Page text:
Geneva, 10 September 2012
Madame High Commissioner,
Ladies and Gentlemen,
Let me thank the organisers of this side event on human rights and accountability in Syria especially for bringing the voices of the victims of this persistent and worsening crisis.
As the main UN body responsible for the promotion and promotion of human rights, the Human Rights Council has been closely following the situation in Syria, particularly since the beginning of the peaceful uprising in 2011. Since then, the Council has continuously condemned all violations, including through the holding of an unprecedented number of special sessions (4) since April 2011, in order to address the situation in a timely manner; urging the authorities to stop the repression and facilitate a national political and social dialogue in a context of respect of human rights and fundamental freedoms, and calling on all parties to stop the violence.
After a Fact Finding Mission by the OHCHR, the Council decided last august 2011 to establish a Commission of Inquiry, mandated to investigate “all alleged violations of international human rights law since March 2011 in the Syrian Arab Republic”. The CoI has presented regular reports to the Council, and its latest report, released on 15 August will be discussed at this session, on Monday 17 September. It has also been transmitted to the Secretary General of the United Nations, for transmission to relevant UN bodies, including the Security Council.
Although the Commission of Inquiry was not granted access to the country, apart from a protocolary mission by the Chair, it has managed to collect important information and it also reported that it had found reasonable grounds to believe that crimes against humanity and war crimes have been committed in Syria by government forces, and war crimes by some anti- government armed groups.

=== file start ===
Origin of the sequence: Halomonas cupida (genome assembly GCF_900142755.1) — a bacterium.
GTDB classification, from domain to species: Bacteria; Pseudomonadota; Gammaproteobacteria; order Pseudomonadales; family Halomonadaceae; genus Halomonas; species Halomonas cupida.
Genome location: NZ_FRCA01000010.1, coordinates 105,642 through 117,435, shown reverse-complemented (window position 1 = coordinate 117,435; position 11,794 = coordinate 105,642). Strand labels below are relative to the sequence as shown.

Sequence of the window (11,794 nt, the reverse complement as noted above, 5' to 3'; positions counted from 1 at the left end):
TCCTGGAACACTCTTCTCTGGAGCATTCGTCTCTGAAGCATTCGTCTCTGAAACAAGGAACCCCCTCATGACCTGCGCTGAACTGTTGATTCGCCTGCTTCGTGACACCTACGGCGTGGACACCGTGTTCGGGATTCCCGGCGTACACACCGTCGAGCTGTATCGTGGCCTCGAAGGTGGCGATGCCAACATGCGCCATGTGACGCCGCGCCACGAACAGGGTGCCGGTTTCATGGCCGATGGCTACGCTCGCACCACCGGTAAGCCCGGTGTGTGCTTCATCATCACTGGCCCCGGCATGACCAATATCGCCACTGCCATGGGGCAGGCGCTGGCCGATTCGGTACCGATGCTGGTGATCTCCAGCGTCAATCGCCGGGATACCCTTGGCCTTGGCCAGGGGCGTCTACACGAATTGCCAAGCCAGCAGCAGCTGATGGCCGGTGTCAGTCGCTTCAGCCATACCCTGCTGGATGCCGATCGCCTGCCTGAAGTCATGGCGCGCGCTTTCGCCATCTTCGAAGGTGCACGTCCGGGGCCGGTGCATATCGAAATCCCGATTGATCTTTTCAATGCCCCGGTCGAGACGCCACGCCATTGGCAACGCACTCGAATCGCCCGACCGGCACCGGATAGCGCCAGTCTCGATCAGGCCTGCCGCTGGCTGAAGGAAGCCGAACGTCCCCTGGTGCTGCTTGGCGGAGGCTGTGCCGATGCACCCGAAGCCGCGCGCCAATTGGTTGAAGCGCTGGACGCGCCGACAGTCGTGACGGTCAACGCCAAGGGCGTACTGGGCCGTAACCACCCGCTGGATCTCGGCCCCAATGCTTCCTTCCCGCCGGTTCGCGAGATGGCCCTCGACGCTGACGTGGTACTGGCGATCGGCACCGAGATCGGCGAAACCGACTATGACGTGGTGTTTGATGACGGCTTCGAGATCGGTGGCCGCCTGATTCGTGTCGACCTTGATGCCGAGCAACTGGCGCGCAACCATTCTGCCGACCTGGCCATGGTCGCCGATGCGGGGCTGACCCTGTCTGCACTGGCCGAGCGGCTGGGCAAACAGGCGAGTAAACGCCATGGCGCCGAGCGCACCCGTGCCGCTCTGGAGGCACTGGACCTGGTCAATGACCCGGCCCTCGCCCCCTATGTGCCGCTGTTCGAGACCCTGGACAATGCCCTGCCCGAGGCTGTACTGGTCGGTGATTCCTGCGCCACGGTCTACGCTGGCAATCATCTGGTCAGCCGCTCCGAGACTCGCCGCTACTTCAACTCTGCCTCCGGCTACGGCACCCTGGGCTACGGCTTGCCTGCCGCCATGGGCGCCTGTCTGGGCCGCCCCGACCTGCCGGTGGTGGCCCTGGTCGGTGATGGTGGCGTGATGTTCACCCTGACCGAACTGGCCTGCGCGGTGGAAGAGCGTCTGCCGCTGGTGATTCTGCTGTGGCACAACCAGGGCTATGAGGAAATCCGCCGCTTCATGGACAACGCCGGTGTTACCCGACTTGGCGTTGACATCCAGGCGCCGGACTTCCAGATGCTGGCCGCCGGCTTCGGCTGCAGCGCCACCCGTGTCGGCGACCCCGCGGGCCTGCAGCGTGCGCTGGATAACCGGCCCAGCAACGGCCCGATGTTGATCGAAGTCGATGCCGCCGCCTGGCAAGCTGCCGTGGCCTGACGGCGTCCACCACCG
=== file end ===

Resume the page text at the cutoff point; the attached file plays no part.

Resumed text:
Since the crisis evolved into an internal conflict, the Commission’s mandate is still relevant and more investigators on the ground should assist it. I would like to take this opportunity to call again on the need for Syrian authorities to cooperate with the Commission and grant unhindered access to the country, as it is also needed to deliver humanitarian assistance, especially to civilian populations affected.
All violations must come to an end and perpetrators should be held accountable. Accountability is an essential element for a democratic transition in Syria. In this regard, the Commission of Inquiry has prepared a confidential list of individuals and units believed to be responsible for such crimes, which is being submitted to the OHCHR.
The international community should be more united in its call to all parties in Syria to put an end to the violence and to the international crimes being committed. The Human Rights Council should remain seized of the situation as long as violations continue. It will also have to, within its mandate, take all necessary measures to accompany national efforts to build democracy and ensuring the rule of law, including finding adequate mechanisms for accountability for all violations committed since the beginning of the conflict (truth, justice, reparation and guarantees of non-repetition being central in combatting impunity and consolidating a democratic society).
We must think in this post-conflict transition and we should not forget that these crises do not appear from one day to another. The Council, the UN system and the whole international community needs to be alerted by initials signs of deterioration of the human rights situation and of the enjoyment of fundamental freedoms, in order to prevent violations. To do so, we should signal them and offer assistance, and expect, as well, the good will of national authorities to assume their responsibility to address any problem.
Now we need a 1st clear signal by the authorities that violence will cease and give reassurances of respect for human rights and fundamental freedoms. This should also be followed by the opposition and by armed groups under the UN auspices, in order to achieve peace in the country.